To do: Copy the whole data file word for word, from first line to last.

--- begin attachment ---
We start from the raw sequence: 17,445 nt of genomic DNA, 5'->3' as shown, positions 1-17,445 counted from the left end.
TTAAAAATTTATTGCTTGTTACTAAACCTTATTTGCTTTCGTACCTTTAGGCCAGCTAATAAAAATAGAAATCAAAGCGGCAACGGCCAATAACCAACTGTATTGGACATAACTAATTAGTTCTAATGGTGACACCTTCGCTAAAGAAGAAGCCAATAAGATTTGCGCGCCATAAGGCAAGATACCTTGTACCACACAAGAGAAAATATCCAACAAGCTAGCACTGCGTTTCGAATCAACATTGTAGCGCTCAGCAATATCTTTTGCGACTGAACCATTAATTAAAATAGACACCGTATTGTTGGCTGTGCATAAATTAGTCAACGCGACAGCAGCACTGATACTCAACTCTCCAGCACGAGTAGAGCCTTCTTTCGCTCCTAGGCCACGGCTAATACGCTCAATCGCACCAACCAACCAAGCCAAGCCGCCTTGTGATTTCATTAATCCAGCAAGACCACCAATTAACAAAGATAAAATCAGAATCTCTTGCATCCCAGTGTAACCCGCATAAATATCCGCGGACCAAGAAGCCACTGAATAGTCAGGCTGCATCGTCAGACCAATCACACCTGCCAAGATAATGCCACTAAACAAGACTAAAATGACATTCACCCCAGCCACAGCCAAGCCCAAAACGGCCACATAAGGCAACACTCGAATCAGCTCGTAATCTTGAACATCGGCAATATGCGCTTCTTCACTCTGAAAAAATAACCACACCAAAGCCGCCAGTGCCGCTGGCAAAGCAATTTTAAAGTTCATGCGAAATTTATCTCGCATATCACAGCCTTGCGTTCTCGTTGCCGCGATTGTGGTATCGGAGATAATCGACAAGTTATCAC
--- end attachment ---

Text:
We start from the raw sequence: 17,445 nt of genomic DNA, 5'->3' as shown, positions 1-17,445 counted from the left end.
TTAAAAATTTATTGCTTGTTACTAAACCTTATTTGCTTTCGTACCTTTAGGCCAGCTAATAAAAATAGAAATCAAAGCGGCAACGGCCAATAACCAACTGTATTGGACATAACTAATTAGTTCTAATGGTGACACCTTCGCTAAAGAAGAAGCCAATAAGATTTGCGCGCCATAAGGCAAGATACCTTGTACCACACAAGAGAAAATATCCAACAAGCTAGCACTGCGTTTCGAATCAACATTGTAGCGCTCAGCAATATCTTTTGCGACTGAACCATTAATTAAAATAGACACCGTATTGTTGGCTGTGCATAAATTAGTCAACGCGACAGCAGCACTGATACTCAACTCTCCAGCACGAGTAGAGCCTTCTTTCGCTCCTAGGCCACGGCTAATACGCTCAATCGCACCAACCAACCAAGCCAAGCCGCCTTGTGATTTCATTAATCCAGCAAGACCACCAATTAACAAAGATAAAATCAGAATCTCTTGCATCCCAGTGTAACCCGCATAAATATCCGCGGACCAAGAAGCCACTGAATAGTCAGGCTGCATCGTCAGACCAATCACACCTGCCAAGATAATGCCACTAAACAAGACTAAAATGACATTCACCCCAGCCACAGCCAAGCCCAAAACGGCCACATAAGGCAACACTCGAATCAGCTCGTAATCTTGAACATCGGCAATATGCGCTTCTTCACTCTGAAAAAATAACCACACCAAAGCCGCCAGTGCCGCTGGCAAAGCAATTTTAAAGTTCATGCGAAATTTATCTCGCATATCACAGCCTTGCGTTCTCGTTGCCGCGATTGTGGTATCGGAGATAATCGACAAGTTATCAC